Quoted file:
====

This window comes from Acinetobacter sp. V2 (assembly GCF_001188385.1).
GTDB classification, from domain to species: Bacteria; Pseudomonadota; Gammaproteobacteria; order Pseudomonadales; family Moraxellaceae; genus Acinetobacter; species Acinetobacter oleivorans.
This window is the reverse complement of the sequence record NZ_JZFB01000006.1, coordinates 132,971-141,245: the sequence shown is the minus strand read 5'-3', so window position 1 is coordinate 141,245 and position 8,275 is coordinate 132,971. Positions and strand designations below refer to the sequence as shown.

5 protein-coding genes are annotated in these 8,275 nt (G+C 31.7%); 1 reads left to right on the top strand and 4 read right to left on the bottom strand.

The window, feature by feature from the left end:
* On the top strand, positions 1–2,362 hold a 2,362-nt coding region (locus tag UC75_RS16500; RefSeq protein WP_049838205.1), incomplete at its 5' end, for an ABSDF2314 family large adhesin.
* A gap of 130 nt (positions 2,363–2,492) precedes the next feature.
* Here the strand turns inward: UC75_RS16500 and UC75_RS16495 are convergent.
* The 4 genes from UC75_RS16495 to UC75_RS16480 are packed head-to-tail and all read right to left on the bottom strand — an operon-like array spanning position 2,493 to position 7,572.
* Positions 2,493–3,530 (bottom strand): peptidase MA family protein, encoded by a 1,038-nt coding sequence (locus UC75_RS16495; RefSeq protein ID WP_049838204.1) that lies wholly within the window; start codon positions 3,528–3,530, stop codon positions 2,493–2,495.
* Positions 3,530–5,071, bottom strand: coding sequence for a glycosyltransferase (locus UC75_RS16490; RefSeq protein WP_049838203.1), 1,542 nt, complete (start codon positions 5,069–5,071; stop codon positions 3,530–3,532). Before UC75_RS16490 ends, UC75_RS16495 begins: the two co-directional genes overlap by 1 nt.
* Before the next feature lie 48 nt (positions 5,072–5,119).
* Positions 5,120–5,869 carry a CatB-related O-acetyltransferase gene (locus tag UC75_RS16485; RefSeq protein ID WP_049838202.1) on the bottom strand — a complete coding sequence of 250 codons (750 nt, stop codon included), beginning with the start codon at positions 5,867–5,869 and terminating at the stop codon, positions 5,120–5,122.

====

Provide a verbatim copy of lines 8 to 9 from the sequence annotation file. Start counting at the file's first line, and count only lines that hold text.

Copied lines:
* Here the strand turns inward: UC75_RS16500 and UC75_RS16495 are convergent.
* The 4 genes from UC75_RS16495 to UC75_RS16480 are packed head-to-tail and all read right to left on the bottom strand — an operon-like array spanning position 2,493 to position 7,572.